As a new year dawns, gardening writer Marc Rosenberg gazes into his crystal ball to predict the garden trends and fashions that will shape the way we garden in 2022. From the rise of the cut flower garden to planting an oasis of greenery to mark the Queen’s Platinum Jubilee, it’s shaping up to be a bumper year for gardening. Find out the top garden trends for 2022 here.
1. Get Set For The Year of The Poppy
Fleuroselect, an organisation that trials new plants to highlight top performers, has declared 2022 the Year of the Poppy. Expect to see lots of promotions at garden centres and plenty of poppy varieties to whet your appetite in seed catalogues. Oriental poppies are one of the most popular types, with huge cup-shaped flowers held above hairy stems. They’re easy to grow, filling garden borders with blooms in late spring and early summer. On the edibles side, 2022 is the Year of the Basil. No herb planter is complete without this versatile ingredient, which yields a ready supply of aromatic leaves for infusing dishes with a taste of the Mediterranean.
2. Dig In With Peat-free Compost
A government consultation looks set to ban peat in 2024, paving the way for the biggest shake-up in compost for a generation. According to The Wildlife Trusts, UK peatlands cover just three per cent of land area but store 3.2 billion tonnes of carbon. Campaigners say that more than 80% of the UK’s peatlands have been damaged. When peat bogs are drained and dug-up, stored carbon is released into the atmosphere as carbon dioxide, contributing to the climate emergency. With a potential ban coming into play, gardeners will be pressed to switch to peat-free compost but prices are likely to rise. Soaring global demand for peat-free ingredients such as wood fibre, along with shortages, are hitting suppliers with rising costs. Check out our handy guide to peat-free compost.
3. Plant a Tree For The Queen
2022 is set to be a royally good year for tree planting, thanks to a nationwide initiative to mark the Queen’s Platinum Jubilee. Starting in October and running until March 2023, the ‘Queen’s Green Canopy’ will encourage individuals, schools, communities, groups, counties, cities and businesses to plant trees to mark Her Majesty’s 70 years on the throne. Throughout her reign, the Queen has planted more than 1,500 trees all over the world and has spoken of the importance of trees and woodlands in protecting the planet’s future. Find out how to get involved by visiting www.queensgreencanopy.org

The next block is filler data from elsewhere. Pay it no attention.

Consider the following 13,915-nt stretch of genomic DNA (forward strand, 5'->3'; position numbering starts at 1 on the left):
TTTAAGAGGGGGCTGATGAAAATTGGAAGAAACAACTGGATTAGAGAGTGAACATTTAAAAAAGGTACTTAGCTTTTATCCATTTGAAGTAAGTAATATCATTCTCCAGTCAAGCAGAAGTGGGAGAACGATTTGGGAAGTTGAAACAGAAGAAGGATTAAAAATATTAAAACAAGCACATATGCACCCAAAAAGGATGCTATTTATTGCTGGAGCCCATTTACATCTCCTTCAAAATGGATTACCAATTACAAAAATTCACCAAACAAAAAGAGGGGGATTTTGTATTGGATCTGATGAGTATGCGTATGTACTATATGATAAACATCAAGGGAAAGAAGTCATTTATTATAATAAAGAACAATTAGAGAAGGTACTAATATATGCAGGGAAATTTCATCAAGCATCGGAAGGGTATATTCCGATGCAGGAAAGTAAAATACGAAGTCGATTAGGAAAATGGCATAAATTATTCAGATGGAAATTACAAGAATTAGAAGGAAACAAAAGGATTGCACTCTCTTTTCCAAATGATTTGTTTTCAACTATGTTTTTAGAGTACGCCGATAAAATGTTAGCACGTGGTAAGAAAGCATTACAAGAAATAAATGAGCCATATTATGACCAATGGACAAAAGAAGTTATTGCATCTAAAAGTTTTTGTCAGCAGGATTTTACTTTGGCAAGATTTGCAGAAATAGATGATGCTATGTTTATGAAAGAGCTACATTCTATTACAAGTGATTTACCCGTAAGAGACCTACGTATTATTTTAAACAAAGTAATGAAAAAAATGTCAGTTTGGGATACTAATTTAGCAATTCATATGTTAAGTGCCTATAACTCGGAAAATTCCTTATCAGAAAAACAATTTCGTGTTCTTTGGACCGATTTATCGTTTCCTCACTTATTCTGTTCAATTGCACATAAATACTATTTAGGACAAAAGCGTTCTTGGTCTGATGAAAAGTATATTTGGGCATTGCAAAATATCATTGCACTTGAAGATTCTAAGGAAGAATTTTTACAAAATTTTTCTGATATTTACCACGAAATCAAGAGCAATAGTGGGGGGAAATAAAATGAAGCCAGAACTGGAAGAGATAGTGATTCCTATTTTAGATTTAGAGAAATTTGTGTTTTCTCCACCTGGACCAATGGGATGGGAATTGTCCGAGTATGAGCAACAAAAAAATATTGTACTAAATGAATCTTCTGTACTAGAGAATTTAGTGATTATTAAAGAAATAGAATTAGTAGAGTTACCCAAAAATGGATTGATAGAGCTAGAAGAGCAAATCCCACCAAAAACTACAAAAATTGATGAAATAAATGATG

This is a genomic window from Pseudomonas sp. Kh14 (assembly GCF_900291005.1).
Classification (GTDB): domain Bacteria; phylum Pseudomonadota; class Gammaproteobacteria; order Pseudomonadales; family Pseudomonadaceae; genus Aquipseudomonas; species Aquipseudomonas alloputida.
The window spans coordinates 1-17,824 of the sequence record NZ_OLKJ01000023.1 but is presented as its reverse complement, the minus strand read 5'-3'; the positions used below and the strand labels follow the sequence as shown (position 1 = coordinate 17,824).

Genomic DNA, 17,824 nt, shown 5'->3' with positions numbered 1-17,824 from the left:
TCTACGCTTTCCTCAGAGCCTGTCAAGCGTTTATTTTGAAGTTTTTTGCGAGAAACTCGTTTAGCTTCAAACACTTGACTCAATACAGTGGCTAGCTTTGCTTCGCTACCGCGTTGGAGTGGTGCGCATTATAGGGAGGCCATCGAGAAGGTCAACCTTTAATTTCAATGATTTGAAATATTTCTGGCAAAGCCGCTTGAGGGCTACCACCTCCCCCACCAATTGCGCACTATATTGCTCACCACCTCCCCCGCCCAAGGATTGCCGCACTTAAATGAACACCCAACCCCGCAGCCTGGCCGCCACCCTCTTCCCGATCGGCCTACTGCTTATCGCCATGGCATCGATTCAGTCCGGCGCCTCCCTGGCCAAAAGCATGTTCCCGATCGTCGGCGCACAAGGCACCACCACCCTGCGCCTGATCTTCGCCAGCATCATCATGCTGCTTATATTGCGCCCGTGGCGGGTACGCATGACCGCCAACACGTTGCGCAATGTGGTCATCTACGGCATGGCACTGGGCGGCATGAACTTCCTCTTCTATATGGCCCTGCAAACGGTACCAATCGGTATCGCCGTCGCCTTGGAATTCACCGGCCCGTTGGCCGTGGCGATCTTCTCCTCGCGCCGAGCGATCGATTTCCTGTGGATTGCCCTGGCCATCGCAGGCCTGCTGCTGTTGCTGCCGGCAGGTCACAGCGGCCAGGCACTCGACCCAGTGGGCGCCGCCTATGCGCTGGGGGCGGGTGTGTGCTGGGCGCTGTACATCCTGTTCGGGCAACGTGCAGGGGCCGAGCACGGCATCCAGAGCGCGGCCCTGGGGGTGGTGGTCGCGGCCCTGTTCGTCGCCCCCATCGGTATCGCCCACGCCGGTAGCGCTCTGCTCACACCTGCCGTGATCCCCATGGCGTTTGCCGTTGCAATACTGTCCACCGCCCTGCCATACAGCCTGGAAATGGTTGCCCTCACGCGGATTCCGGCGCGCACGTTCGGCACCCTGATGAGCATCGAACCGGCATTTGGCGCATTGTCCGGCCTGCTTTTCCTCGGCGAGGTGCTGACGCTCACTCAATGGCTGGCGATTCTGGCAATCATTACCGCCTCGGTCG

4. Perennials to Overtake Bedding Plants?
The UK is world famous for its love affair with summer garden bedding – but could that be about to change? For decades, hanging baskets, window boxes and garden planters have been adorned with annual flowers, filling towns and cities with a riot of colour. For 2022, however, the UK’s biggest community gardening competition, RHS Britain in Bloom, has signalled a move away from bedding plants. In a bid to be more sustainable and reduce pressure on mains water supplies, organisers are urging gardeners to prioritise perennials and pollinator-friendly plants, where appropriate, over short-lived bedding plants. Will this move see petunias, busy Lizzies and geraniums make way for perennials such as agapanthus, iris and crocosmia?
5. Waging War on Single-use Plastics